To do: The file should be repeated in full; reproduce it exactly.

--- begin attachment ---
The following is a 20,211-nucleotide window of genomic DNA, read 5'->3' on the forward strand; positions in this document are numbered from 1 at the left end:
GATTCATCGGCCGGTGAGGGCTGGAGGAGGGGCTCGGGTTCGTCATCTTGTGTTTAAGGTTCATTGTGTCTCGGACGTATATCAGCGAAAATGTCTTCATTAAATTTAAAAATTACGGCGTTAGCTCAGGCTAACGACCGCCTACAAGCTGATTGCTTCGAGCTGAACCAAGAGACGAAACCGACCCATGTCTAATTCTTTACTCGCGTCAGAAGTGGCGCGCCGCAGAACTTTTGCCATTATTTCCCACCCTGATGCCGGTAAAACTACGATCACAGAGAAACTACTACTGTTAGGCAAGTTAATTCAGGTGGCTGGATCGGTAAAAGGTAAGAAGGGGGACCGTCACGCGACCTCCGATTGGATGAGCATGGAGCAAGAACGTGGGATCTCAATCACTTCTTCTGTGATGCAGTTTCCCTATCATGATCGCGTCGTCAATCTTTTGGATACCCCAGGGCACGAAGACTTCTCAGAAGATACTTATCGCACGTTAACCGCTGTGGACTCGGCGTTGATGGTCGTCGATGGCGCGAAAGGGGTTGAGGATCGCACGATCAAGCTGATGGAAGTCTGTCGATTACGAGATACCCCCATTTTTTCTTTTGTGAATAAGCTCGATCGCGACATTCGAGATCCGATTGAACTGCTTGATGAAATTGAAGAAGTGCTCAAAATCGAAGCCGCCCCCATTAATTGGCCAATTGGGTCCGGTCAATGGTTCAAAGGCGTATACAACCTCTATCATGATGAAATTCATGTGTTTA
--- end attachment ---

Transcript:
The following is a 20,211-nucleotide window of genomic DNA, read 5'->3' on the forward strand; positions in this document are numbered from 1 at the left end:
GATTCATCGGCCGGTGAGGGCTGGAGGAGGGGCTCGGGTTCGTCATCTTGTGTTTAAGGTTCATTGTGTCTCGGACGTATATCAGCGAAAATGTCTTCATTAAATTTAAAAATTACGGCGTTAGCTCAGGCTAACGACCGCCTACAAGCTGATTGCTTCGAGCTGAACCAAGAGACGAAACCGACCCATGTCTAATTCTTTACTCGCGTCAGAAGTGGCGCGCCGCAGAACTTTTGCCATTATTTCCCACCCTGATGCCGGTAAAACTACGATCACAGAGAAACTACTACTGTTAGGCAAGTTAATTCAGGTGGCTGGATCGGTAAAAGGTAAGAAGGGGGACCGTCACGCGACCTCCGATTGGATGAGCATGGAGCAAGAACGTGGGATCTCAATCACTTCTTCTGTGATGCAGTTTCCCTATCATGATCGCGTCGTCAATCTTTTGGATACCCCAGGGCACGAAGACTTCTCAGAAGATACTTATCGCACGTTAACCGCTGTGGACTCGGCGTTGATGGTCGTCGATGGCGCGAAAGGGGTTGAGGATCGCACGATCAAGCTGATGGAAGTCTGTCGATTACGAGATACCCCCATTTTTTCTTTTGTGAATAAGCTCGATCGCGACATTCGAGATCCGATTGAACTGCTTGATGAAATTGAAGAAGTGCTCAAAATCGAAGCCGCCCCCATTAATTGGCCAATTGGGTCCGGTCAATGGTTCAAAGGCGTATACAACCTCTATCATGATGAAATTCATGTGTTTA